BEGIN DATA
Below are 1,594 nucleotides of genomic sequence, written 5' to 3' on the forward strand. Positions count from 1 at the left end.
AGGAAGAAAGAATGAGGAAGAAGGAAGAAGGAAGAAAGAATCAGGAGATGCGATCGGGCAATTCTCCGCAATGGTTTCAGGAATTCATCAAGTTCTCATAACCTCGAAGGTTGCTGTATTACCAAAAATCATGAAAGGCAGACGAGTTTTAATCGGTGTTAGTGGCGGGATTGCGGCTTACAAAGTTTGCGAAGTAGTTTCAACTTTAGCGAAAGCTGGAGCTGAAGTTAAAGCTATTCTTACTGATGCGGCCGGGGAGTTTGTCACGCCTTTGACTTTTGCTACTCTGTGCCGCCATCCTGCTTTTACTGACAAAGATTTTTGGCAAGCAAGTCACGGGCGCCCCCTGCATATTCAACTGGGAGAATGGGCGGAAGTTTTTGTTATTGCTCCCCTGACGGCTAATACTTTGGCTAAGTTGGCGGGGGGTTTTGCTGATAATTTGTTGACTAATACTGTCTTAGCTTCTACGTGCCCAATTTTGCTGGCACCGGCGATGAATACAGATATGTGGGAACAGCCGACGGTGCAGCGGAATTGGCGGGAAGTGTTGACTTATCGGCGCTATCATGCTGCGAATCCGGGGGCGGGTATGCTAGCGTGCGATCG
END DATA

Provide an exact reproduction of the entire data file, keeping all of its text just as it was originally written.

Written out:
Below are 1,594 nucleotides of genomic sequence, written 5' to 3' on the forward strand. Positions count from 1 at the left end.
AGGAAGAAAGAATGAGGAAGAAGGAAGAAGGAAGAAAGAATCAGGAGATGCGATCGGGCAATTCTCCGCAATGGTTTCAGGAATTCATCAAGTTCTCATAACCTCGAAGGTTGCTGTATTACCAAAAATCATGAAAGGCAGACGAGTTTTAATCGGTGTTAGTGGCGGGATTGCGGCTTACAAAGTTTGCGAAGTAGTTTCAACTTTAGCGAAAGCTGGAGCTGAAGTTAAAGCTATTCTTACTGATGCGGCCGGGGAGTTTGTCACGCCTTTGACTTTTGCTACTCTGTGCCGCCATCCTGCTTTTACTGACAAAGATTTTTGGCAAGCAAGTCACGGGCGCCCCCTGCATATTCAACTGGGAGAATGGGCGGAAGTTTTTGTTATTGCTCCCCTGACGGCTAATACTTTGGCTAAGTTGGCGGGGGGTTTTGCTGATAATTTGTTGACTAATACTGTCTTAGCTTCTACGTGCCCAATTTTGCTGGCACCGGCGATGAATACAGATATGTGGGAACAGCCGACGGTGCAGCGGAATTGGCGGGAAGTGTTGACTTATCGGCGCTATCATGCTGCGAATCCGGGGGCGGGTATGCTAGCGTGCGATCG